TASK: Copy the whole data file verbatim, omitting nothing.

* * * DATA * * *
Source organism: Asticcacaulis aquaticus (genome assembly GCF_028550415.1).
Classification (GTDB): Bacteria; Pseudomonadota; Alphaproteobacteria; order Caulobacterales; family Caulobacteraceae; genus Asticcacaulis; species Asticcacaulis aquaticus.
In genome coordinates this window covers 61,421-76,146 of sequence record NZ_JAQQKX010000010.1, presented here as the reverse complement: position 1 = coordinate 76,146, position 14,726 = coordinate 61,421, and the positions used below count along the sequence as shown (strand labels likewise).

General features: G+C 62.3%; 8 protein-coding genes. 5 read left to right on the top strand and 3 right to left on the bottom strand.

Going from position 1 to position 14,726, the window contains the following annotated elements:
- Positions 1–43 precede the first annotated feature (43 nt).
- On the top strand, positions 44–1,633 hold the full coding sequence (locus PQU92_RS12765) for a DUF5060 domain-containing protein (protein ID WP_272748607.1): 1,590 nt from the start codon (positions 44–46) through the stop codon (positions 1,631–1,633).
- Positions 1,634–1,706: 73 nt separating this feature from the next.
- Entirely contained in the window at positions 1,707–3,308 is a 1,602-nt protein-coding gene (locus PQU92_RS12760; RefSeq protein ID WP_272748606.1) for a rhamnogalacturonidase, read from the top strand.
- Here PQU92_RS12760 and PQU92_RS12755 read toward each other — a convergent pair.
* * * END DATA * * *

Source organism: Asticcacaulis aquaticus (genome assembly GCF_028550415.1).
Classification (GTDB): Bacteria; Pseudomonadota; Alphaproteobacteria; order Caulobacterales; family Caulobacteraceae; genus Asticcacaulis; species Asticcacaulis aquaticus.
In genome coordinates this window covers 61,421-76,146 of sequence record NZ_JAQQKX010000010.1, presented here as the reverse complement: position 1 = coordinate 76,146, position 14,726 = coordinate 61,421, and the positions used below count along the sequence as shown (strand labels likewise).

General features: G+C 62.3%; 8 protein-coding genes. 5 read left to right on the top strand and 3 right to left on the bottom strand.

Going from position 1 to position 14,726, the window contains the following annotated elements:
- Positions 1–43 precede the first annotated feature (43 nt).
- On the top strand, positions 44–1,633 hold the full coding sequence (locus PQU92_RS12765) for a DUF5060 domain-containing protein (protein ID WP_272748607.1): 1,590 nt from the start codon (positions 44–46) through the stop codon (positions 1,631–1,633).
- Positions 1,634–1,706: 73 nt separating this feature from the next.
- Entirely contained in the window at positions 1,707–3,308 is a 1,602-nt protein-coding gene (locus PQU92_RS12760; RefSeq protein ID WP_272748606.1) for a rhamnogalacturonidase, read from the top strand.
- Here PQU92_RS12760 and PQU92_RS12755 read toward each other — a convergent pair.